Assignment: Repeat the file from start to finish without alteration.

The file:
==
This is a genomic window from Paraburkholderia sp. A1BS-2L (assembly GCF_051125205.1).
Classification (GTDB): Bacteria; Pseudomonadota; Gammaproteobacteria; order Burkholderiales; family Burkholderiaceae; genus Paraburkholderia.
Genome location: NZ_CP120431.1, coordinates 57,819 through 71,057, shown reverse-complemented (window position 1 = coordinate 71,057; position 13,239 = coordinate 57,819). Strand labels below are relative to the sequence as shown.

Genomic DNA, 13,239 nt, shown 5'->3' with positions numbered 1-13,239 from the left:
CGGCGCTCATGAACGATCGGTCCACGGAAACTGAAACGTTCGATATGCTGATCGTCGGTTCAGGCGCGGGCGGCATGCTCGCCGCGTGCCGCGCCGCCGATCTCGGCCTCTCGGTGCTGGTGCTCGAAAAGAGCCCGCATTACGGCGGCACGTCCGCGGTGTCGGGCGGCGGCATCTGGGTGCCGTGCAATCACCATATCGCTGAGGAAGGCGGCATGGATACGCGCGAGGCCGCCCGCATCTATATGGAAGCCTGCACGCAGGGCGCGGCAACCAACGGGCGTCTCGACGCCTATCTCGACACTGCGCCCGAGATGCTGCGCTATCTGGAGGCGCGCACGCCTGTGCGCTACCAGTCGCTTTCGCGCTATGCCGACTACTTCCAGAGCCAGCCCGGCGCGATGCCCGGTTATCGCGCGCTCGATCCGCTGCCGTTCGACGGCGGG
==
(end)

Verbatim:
This is a genomic window from Paraburkholderia sp. A1BS-2L (assembly GCF_051125205.1).
Classification (GTDB): Bacteria; Pseudomonadota; Gammaproteobacteria; order Burkholderiales; family Burkholderiaceae; genus Paraburkholderia.
Genome location: NZ_CP120431.1, coordinates 57,819 through 71,057, shown reverse-complemented (window position 1 = coordinate 71,057; position 13,239 = coordinate 57,819). Strand labels below are relative to the sequence as shown.

Genomic DNA, 13,239 nt, shown 5'->3' with positions numbered 1-13,239 from the left:
CGGCGCTCATGAACGATCGGTCCACGGAAACTGAAACGTTCGATATGCTGATCGTCGGTTCAGGCGCGGGCGGCATGCTCGCCGCGTGCCGCGCCGCCGATCTCGGCCTCTCGGTGCTGGTGCTCGAAAAGAGCCCGCATTACGGCGGCACGTCCGCGGTGTCGGGCGGCGGCATCTGGGTGCCGTGCAATCACCATATCGCTGAGGAAGGCGGCATGGATACGCGCGAGGCCGCCCGCATCTATATGGAAGCCTGCACGCAGGGCGCGGCAACCAACGGGCGTCTCGACGCCTATCTCGACACTGCGCCCGAGATGCTGCGCTATCTGGAGGCGCGCACGCCTGTGCGCTACCAGTCGCTTTCGCGCTATGCCGACTACTTCCAGAGCCAGCCCGGCGCGATGCCCGGTTATCGCGCGCTCGATCCGCTGCCGTTCGACGGCGGG